Faith and work science fiction? The Chaplain’s War by Brad Torgerson

Faith and work science fiction? The Chaplain’s War by Brad Torgerson December 8, 2014

The Chaplain’s War by Brad R. Torgerson  (Baen Books, September 2014; Available in paperback, Kindle, and audiobook), reviewed by Bob Smietana. Read a Q and A with Torgerson here.

The world of science fiction is filled with swashbuckling heroes—from Captain Kirk and Buck Rogers to Luke Skywalker and Peter Quill the Star Lord—who save the galaxy from the evil schemes of monstrous aliens by defeating them in battle.

But who is left to pick up the pieces when those heroes fail?

People like Harry Barlow.

And he’s got a quite a mess to clean up in the The Chaplain’s War, a new novel from award winning science fiction writer Brad R. Torgesen.

Things aren’t looking good for humanity when readers first meet Barlow.

It’s the 22nd Century, and humankind is at war with the Mantes, a race of cyborg aliens who resemble giant praying mantises. Armed with superior weapons and a relentless drive to conquer, the Mantes are about to eradicate humanity from the universe.

Humans are losing badly, and there’s little hope for the future.

But most of the war has passed Barlow by.

He and his fellow prisoners were captured during a failed invasion and are stuck in prison camp on aptly named planet of Purgatory. They spend their days eking out a meager existence behind a massive energy shield know simply as “The Wall.”

Barlow, an enlisted man, is caretaker of small chapel at the prison. He lights the lamps, sweeps the floor and keeps the doors open. He does this to keep a promise to his former boss, a Baptist preacher known as Chaplain Thomas, who died of wounds he received during the invasion.

At first Barlow balks when Thomas asks him to build a chapel.

He’s a chaplain assistant—charged with guarding the chaplain and taking care of the behind the scenes work for his boss. But he has no formal religious training. His own faith is shaky at best.

Then there’s a more practical matter. Barlow tells Thomas he has no clue how a chapel should be built.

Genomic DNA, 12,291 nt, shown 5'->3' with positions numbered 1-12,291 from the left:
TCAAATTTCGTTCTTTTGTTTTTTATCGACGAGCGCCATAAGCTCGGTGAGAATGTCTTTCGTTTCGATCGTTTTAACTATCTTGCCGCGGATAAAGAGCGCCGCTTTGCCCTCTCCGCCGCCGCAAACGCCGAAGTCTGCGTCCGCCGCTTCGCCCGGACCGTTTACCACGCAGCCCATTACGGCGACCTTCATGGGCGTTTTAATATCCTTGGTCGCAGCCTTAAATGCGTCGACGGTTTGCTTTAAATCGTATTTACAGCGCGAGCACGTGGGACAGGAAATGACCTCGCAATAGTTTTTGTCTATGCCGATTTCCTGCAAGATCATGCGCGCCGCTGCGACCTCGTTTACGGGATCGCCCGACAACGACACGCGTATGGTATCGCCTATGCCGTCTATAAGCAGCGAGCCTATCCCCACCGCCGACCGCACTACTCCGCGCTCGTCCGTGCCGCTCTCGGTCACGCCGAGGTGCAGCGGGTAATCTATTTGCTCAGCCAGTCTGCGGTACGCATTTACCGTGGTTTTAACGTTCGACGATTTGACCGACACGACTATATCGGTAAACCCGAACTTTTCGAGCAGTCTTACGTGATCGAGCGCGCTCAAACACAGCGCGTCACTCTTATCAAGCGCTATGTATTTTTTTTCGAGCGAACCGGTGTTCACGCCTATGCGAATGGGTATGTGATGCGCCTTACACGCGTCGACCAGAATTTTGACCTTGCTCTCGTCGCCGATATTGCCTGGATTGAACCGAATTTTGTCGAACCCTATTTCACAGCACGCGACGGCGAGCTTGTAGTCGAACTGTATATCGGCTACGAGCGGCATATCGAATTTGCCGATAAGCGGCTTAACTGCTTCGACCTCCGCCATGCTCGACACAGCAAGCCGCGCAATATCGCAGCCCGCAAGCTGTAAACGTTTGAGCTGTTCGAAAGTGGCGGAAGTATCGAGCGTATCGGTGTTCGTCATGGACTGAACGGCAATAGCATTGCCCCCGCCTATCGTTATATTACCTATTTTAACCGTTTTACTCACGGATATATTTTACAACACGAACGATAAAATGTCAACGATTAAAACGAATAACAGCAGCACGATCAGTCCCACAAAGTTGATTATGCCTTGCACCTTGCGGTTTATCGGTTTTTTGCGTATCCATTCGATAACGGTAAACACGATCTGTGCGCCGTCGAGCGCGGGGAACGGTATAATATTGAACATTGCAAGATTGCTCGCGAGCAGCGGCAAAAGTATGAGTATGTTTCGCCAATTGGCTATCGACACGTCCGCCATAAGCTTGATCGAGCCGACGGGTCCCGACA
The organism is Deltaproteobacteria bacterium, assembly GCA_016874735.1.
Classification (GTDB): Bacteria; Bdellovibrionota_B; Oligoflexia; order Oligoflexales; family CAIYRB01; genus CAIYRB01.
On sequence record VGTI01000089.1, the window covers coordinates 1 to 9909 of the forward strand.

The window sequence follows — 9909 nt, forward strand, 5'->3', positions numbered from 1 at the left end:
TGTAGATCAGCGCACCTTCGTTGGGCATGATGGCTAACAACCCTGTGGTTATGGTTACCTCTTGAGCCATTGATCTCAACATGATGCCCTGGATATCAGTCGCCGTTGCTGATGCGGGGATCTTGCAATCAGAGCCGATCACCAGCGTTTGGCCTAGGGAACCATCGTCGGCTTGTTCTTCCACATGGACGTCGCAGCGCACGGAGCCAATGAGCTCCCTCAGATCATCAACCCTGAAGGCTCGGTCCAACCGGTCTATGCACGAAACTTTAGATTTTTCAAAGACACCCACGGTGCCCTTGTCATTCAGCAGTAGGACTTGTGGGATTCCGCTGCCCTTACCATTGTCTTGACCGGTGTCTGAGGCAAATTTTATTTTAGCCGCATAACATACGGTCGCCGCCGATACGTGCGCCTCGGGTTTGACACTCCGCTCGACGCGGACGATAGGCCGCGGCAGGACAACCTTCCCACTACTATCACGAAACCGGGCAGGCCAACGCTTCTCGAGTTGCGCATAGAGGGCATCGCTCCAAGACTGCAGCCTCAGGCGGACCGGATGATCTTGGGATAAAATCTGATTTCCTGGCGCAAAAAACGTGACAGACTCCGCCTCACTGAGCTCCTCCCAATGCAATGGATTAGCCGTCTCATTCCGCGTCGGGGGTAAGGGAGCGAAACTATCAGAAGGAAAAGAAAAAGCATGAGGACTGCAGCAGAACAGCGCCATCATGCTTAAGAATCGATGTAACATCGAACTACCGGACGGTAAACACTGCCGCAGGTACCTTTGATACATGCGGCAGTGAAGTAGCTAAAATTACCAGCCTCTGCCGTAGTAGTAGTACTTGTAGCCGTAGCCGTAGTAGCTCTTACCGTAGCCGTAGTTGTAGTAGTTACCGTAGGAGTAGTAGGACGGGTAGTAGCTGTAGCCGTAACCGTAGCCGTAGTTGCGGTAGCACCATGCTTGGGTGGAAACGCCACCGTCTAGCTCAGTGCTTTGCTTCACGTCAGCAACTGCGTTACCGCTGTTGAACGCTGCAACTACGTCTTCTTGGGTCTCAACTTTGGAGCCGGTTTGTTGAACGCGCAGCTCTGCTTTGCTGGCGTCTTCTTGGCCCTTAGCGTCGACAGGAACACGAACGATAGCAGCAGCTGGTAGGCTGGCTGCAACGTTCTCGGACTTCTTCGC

No matter, Chaplain Thomas tells him. The people need a place to seek solace, and it’s Barlow’s job to help them.

“Noah built an ark with nothing but the power of God to guide him,” says Chaplain Thomas. “Surely you can put together something with four walls and a roof? If you want to do something for me, Harrison Barlow, you will build me a chapel. Keep it clean. Keep it neat. Make sure anyone and everyone is welcome. So that they can come in, sit down, maybe talk about their problems, and seek some peace of mind.”

So Barlow builds a simple chapel of stone, equipped with an altar, some rough pews, and few oil lamps. People come in to pray and seek comfort and life settles down into some form of normality.

Then one day, a Mantes researcher known as the Professor shows up, asking about God. Turns out that the Mantes—who have no concept of spirituality—are perplexed by the chapel and human devotion to faith.

Twice before Mantes have run into civilizations that had spiritual practices. Both were wiped out before researchers like the Professor had the chance to study them.

Now time is running out on the humans too. The Professor tells Barlow that the Mantes plan to eradicate all the prisoners, along with the rest of humanity, in what’s known as the “Fourth Great Expansion”—the alien version of Manifest Destiny.

All that stands between humanity and extinction is one lowly chaplain’s assistant.

What follows is an utterly engaging tale, full of surprises—and more than a few explosions thrown in good measure—where Barlow tries to explain God to a completely alien race and hold off Armageddon.

This is a story that could have gone wrong in a thousand ways. The elevator pitch for this tale is basically “Starship Troops comes to Jesus”—and it could have been preachy, or overly sentimental, or just plain dreadful.